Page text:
Relatives of the ambushed aid workers wait to collect the bodies of their loved ones. The photo was taken outside the morgue in Juba, South Sudan, on March 27
On Saturday morning a team of six aid workers from the Grassroots Education and Development Organisation in South Sudan decided to get an early start on their day.
A grueling 185 mile drive over deeply-rutted roads lay ahead of them. In their Toyota Land Cruiser, the crew were supposed to be part of a convoy of trucks heading from Mongalla just north of the capital to the town of Pibor, in the east of the country near the Ethiopian border. The dirt road skirts Bandingilo National Park and cuts through territory contested by armed militias from both sides of South Sudan's brutal civil war.
Before they pulled out of Mongalla, they took on an extra passenger, also headed to Pibor.
"They did not leave together with the rest of the trucks. They left earlier. Very early," says Jaffar Mbugua, the program director for GREDO, a small aid group with a staff of just 30, based in Juba. It's funded in part by UNICEF to work on education projects for kids. "And then on the way they were attacked."
In the deadliest attack on humanitarian workers in South Sudan since the war broke out in 2013, all six staff members from GREDO, along with their hitchhiker, were killed. In an instant the organization lost a fifth of its staff.
It is still unclear who carried out the lethal ambush. The government says rebel soldiers staged the attack. The rebels say government troops were the attackers.
The GREDO team was all men ranging in age from their mid-20s to mid-40s. Three were South Sudanese. Three were Kenyans. They were on their way to Pibor to build a youth center.
Mbugua says the men were working to make South Sudan a better country. He says they all knew that the drive and their work in a constantly shifting conflict zone were dangerous.
"They were taking a risk to work here," says Mbugua. "It was for the sake of humanity that they were trying to make difference in the life of other people."
Elisa Yani, Joseph Wanjau and David Wanaina were going to construct the new youth center. Samson Mbuga from Kenya and John Riti from South Sudan were both English teachers. They were going to give language classes and vocational training in leather work and carpentry. Kil Chop was a driver for GREDO and would have been behind the wheel of the Land Cruiser when they were attacked.
Back in Juba, Chop's wife had given birth to a baby just before the New Year.
In early December Samson Mbuga, the teacher from Kenya, had lost his wife. His children are now orphans.
"These were all people who had their own challenges," Jaffar Mbugua says. "They were working here hoping to make things better, hoping that things would be different."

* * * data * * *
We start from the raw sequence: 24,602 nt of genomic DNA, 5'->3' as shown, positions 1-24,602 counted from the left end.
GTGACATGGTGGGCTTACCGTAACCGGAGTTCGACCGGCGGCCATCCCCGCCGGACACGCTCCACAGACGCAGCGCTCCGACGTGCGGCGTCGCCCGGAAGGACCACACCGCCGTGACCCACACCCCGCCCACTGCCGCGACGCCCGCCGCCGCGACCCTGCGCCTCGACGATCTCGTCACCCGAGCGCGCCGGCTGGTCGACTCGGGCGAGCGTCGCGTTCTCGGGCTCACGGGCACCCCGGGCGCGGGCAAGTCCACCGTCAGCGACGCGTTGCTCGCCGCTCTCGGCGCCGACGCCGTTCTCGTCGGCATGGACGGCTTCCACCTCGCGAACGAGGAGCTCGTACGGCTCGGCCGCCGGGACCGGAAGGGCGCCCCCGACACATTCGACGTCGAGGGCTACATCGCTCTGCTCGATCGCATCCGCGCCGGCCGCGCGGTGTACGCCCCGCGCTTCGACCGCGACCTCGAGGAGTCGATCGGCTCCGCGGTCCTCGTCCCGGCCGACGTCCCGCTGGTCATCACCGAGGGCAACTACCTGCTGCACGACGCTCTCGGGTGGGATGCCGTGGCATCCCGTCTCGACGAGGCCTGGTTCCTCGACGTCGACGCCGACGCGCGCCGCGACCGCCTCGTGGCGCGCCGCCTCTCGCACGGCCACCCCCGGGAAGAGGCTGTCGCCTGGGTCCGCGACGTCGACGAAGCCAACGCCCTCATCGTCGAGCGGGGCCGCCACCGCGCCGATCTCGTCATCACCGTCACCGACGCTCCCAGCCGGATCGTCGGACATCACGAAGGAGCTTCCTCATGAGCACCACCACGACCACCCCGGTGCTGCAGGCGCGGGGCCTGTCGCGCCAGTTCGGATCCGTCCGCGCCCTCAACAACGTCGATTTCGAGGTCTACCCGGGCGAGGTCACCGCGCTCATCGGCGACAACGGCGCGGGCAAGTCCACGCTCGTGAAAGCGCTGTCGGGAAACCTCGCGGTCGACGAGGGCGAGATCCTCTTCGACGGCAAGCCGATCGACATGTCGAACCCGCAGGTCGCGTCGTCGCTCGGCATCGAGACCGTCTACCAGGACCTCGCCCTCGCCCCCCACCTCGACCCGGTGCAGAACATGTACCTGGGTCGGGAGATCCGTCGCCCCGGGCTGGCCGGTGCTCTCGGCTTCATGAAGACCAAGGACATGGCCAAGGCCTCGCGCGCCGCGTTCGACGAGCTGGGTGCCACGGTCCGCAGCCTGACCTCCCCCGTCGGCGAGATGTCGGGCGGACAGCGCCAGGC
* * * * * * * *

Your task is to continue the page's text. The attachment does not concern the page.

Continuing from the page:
Eugene Owusu, the United Nation's Coordinator of Humanitarian Affairs in South Sudan, swiftly condemned the attack.
"At a time when humanitarian needs have reached unprecedented levels, it is entirely unacceptable that those who are trying to help are being attacked and killed," Owusu said.
Other U.N. officials have suggested the slaughter could be a war crime under international law. The U.N. says at least 79 aid workers have been killed in South Sudan since the conflict began in December 2013. Twelve of those deaths have occurred in the last three months. In addition, convoys of food supplies have been looted. Humanitarian warehouses have been torched. Earlier this month local employees of Samaritan's Purse, an American Christian charity that's been distributing food, were held captive by gunmen for four days in the town of Mayendit.
"For many, many years Afghanistan has been the country with the highest number of attacks on aid workers but in 2015, South Sudan overtook Afghanistan," says Adele Harmer of Humanitarian Outcomes. Her organization analyzes security risks for aid organizations.
"I think what makes South Sudan different from other extremely violent contexts for aid workers like Syria, southern Somalia, Afghanistan is the ethnic nature of the conflict," Harmer says.
The civil war in South Sudan began in 2013 when vice president Riek Machar, who's ethnically Nuer, took up arms against the president, Salva Kiir, who's from the Dinka tribe. The war has been so ethnically driven that some human rights groups have warned that South Sudan could be on the brink of a genocide. Even refugee camps have become segregated along ethnic lines.
The ethnic nature of this conflict has led some people, including some combatants, to question whether aid groups are secretly favoring one tribe over another.
Another problem for local aid groups, Harmer says, is that they may not have the resources to keep their employees safe.
"The U.N. and big international NGOs operating in South Sudan are doing so with air assets," Harmer says. "They're using fixed wing [planes] and helicopters to move food, staff and other materials in to some of the most vulnerable states."
She says around the globe the most dangerous moment for aid workers in conflict zones is "when they're traveling on the road in between locations that are not areas where they work."
Which is exactly the situation the staff from GREDO found themselves in ... out on an empty road, alone in their Toyota Land Cruiser.
(c) 2017 NPR